Beginning of Spring(立春)

Headword

입춘 ( 立春 , Ipchun )

Location of the encyclopedia

Korean Seasonal Customs > January > 1st Lunarmonth > Seasonal Terms

Writer KimSeungchan(金承璨)

Ipchun (Kor. 입춘, Chin. 立春, Beginning of Spring), the first of the twenty four solar terms, occurs between Daehan (Kor. 대한, Chin. 大寒, lit. Great Cold) and Usu (Kor. 우수, Chin. 雨水, lit. The First Rainfall of the Year) and falls approximately on February fourth on the Gregorian calendar. On this day the Ecliptic rises to 315° from the horizon. In the lunar calendar, Ipchun lands on the first month of the year. Ipchun can occur twice in some years, once in January and once in the following December. This is referred to as jaebongchun (Kor. 재봉춘, Chin. 再逢春, lit. reoccurrence of spring).

Many rites and activities related to farming are held on the day of Ipchun. In both urban and rural areas people posted sheets containing a message welcoming the spring on the gate or door of their houses. The royal court used to select the finest congratulatory poems composed by a civil servant, write them on paper decorated with drawings of lotus, and post them in the palace. These poems on lotus-motif sheets were referred to as chuncheopja (Kor. 춘첩자, Chin. 春帖子, lit. spring slip). Other customs observed in the royal palace and local communities on Ipchun included harnessing a clay or wooden ox to a plow and practicing celebratory rituals and exorcism rites.

There is a variety of dishes associated with Ipchun. The dish known as osinban (Kor. 오신반, Chin. 五辛盤, a platter of five pungent-tasting spring greens) was served in the royal court and sesaengchae (Kor. 세생채, Chin. 細生菜, lit. spring green dish) was customarily eaten in ordinary people’s homes. In Hamgyeong Province, people ate myeongtae-sundae (Kor. 명태순대), pollack stuffed with diced pork and cabbage.

The “Yeoryang Sesigi” (Kor. 열양세시기, Chin. 洌陽歲時記, Seasonal Festive Customs in the Capital, 1819) documented a practice in farming households of digging out the roots of barley plants and examining their shape in order to predict the outcome of farming in the year ahead. If the barley root had three shoots or more, it was believed to be an indicator of abundant crop yields. If the root had only two shoots, the harvest would be average and if a barley plant had only a single root with no lateral shoots, it was considered a sign of a poor crop yield. The weather on the day of Ipchun was another indicator of future farming production. A clear and windless day was considered auspicious both for farming and for the health of household members while snow and rain suggested an unlucky year ahead.

Many rites and customs that prayed for good fortunes associated with this first of the twenty-four seasonal terms have all vanished today. Only the custom of posting of spring messages on doors is still presently observed.

Beginning of Spring

Beginning of Spring
Location of the encyclopedia

Korean Seasonal Customs > January > 1st Lunarmonth > Seasonal Terms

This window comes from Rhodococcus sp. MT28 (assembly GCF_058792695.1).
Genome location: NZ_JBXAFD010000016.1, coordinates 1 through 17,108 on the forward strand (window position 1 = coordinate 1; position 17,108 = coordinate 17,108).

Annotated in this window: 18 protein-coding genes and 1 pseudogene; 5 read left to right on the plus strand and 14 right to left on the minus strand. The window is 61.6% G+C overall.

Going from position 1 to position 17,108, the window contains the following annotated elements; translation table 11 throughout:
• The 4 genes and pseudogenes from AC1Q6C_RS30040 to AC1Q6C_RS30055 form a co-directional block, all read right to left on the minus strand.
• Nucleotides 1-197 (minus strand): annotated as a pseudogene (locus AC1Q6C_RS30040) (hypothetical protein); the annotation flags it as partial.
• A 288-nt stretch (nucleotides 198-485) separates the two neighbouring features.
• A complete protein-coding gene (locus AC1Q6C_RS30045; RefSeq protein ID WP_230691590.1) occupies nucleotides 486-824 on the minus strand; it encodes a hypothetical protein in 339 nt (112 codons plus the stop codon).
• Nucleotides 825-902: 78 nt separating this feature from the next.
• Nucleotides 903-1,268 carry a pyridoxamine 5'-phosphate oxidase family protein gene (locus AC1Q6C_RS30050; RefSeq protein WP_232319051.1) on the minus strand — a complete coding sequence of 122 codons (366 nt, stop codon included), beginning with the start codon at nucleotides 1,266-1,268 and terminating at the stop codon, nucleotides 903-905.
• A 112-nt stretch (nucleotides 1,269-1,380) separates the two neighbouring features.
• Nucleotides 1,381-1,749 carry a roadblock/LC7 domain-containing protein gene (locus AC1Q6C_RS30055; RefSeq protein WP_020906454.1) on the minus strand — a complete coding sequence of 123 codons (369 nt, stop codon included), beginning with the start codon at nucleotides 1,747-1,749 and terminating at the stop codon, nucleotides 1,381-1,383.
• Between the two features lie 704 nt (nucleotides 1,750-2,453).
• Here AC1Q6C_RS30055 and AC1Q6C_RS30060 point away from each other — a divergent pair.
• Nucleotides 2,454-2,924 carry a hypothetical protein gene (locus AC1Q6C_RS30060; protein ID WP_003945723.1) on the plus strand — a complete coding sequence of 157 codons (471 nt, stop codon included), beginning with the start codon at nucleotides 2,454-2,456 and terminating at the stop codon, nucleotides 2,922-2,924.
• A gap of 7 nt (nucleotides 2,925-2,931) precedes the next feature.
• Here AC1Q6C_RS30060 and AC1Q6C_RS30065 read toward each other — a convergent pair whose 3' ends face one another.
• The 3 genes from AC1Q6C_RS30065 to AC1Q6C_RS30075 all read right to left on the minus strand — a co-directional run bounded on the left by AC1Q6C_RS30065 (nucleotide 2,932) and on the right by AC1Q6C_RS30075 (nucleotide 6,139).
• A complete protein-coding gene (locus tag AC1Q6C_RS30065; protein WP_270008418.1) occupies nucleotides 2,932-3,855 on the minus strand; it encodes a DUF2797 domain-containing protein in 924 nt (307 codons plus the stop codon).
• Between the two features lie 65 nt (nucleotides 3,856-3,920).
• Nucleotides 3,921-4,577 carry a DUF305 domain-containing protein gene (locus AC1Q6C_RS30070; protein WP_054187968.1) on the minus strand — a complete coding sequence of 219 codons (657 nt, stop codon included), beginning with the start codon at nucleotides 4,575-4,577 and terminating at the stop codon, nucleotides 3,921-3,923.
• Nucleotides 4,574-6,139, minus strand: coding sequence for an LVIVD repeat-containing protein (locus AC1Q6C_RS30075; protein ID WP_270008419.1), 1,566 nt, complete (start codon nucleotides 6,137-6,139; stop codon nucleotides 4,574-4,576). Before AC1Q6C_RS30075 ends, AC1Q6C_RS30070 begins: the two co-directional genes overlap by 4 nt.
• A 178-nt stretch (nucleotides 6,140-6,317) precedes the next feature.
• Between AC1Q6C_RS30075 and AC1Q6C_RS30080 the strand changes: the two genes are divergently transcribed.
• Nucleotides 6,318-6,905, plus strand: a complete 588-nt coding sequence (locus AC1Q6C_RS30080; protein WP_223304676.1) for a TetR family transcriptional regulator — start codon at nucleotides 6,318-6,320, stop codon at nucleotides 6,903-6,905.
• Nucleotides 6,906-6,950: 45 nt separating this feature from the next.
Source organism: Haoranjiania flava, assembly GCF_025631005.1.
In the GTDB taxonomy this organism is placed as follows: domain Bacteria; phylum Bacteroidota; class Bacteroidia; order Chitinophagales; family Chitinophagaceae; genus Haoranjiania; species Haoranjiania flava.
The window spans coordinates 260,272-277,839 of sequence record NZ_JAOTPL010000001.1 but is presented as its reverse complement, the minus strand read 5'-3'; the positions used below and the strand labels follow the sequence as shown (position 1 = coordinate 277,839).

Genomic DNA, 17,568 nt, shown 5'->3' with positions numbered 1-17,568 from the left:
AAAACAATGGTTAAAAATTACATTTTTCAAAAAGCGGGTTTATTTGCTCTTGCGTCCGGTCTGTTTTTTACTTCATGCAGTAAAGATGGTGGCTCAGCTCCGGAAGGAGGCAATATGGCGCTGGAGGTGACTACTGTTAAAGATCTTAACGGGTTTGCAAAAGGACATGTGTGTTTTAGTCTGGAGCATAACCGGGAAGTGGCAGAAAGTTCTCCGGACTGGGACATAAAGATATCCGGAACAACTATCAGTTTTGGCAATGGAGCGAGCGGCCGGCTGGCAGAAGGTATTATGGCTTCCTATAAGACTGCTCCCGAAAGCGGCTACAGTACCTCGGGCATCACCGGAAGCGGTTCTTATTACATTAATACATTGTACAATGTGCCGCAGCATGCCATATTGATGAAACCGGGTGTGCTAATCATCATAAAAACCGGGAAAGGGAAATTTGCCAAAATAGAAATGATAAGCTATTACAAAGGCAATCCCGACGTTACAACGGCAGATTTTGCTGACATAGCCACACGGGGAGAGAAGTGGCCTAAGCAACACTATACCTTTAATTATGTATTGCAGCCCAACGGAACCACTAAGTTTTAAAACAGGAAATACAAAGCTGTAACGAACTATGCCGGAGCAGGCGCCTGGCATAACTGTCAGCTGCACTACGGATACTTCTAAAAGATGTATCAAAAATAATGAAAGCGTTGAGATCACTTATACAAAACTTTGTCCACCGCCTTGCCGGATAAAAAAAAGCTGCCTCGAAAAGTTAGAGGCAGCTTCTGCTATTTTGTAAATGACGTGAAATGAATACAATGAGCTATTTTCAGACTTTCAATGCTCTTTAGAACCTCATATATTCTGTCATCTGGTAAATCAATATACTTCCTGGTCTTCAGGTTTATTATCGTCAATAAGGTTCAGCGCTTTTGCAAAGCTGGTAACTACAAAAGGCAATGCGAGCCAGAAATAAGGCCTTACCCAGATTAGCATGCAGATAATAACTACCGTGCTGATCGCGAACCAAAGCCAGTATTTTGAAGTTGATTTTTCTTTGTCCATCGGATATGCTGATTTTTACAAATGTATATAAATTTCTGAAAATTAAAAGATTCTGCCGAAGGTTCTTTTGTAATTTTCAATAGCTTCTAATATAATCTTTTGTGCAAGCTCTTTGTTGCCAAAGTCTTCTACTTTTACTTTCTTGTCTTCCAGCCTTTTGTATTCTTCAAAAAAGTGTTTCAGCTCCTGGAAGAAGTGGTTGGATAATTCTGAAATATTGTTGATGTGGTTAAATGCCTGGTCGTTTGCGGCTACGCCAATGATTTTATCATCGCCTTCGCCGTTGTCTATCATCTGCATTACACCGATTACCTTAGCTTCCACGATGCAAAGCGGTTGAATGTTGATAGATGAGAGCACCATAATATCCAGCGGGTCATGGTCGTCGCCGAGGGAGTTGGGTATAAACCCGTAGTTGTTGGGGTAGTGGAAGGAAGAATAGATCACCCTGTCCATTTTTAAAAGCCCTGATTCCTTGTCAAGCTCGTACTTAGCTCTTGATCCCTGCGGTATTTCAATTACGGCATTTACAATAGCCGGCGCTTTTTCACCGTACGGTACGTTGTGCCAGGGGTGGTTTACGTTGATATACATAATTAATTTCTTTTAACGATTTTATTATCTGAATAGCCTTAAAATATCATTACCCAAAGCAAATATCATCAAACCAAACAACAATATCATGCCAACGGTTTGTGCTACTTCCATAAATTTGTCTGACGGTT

Writer KimSeungchan(金承璨)

Ipchun (Kor. 입춘, Chin. 立春, Beginning of Spring), the first of the twenty four solar terms, occurs between Daehan (Kor. 대한, Chin. 大寒, lit. Great Cold) and Usu (Kor. 우수, Chin. 雨水, lit. The First Rainfall of the Year) and falls approximately on February fourth on the Gregorian calendar. On this day the Ecliptic rises to 315° from the horizon. In the lunar calendar, Ipchun lands on the first month of the year. Ipchun can occur twice in some years, once in January and once in the following December. This is referred to as jaebongchun (Kor. 재봉춘, Chin. 再逢春, lit. reoccurrence of spring). Many rites and activities related to farming are held on the day of Ipchun. In both urban and rural areas people posted sheets containing a message welcoming the spring on the gate or door of their houses. The royal court used to select the finest congratulatory poems composed by a civil servant, write them on paper decorated with drawings of lotus, and post them in the palace. These poems on lotus-motif sheets were referred to as chuncheopja (Kor. 춘첩자, Chin. 春帖子, lit. spring slip). Other customs observed in the royal palace and local communities on Ipchun included harnessing a clay or wooden ox to a plow and practicing celebratory rituals and exorcism rites. There is a variety of dishes associated with Ipchun. The dish known as osinban (Kor. 오신반, Chin. 五辛盤, a platter of five pungent-tasting spring greens) was served in the royal court and sesaengchae (Kor. 세생채, Chin. 細生菜, lit. spring green dish) was customarily eaten in ordinary people’s homes. In Hamgyeong Province, people ate myeongtae-sundae (Kor. 명태순대), pollack stuffed with diced pork and cabbage. The “Yeoryang Sesigi” (Kor. 열양세시기, Chin. 洌陽歲時記, Seasonal Festive Customs in the Capital, 1819) documented a practice in farming households of digging out the roots of barley plants and examining their shape in order to predict the outcome of farming in the year ahead. If the barley root had three shoots or more, it was believed to be an indicator of abundant crop yields. If the root had only two shoots, the harvest would be average and if a barley plant had only a single root with no lateral shoots, it was considered a sign of a poor crop yield. The weather on the day of Ipchun was another indicator of future farming production. A clear and windless day was considered auspicious both for farming and for the health of household members while snow and rain suggested an unlucky year ahead. Many rites and customs that prayed for good fortunes associated with this first of the twenty-four seasonal terms have all vanished today. Only the custom of posting of spring messages on doors is still presently observed.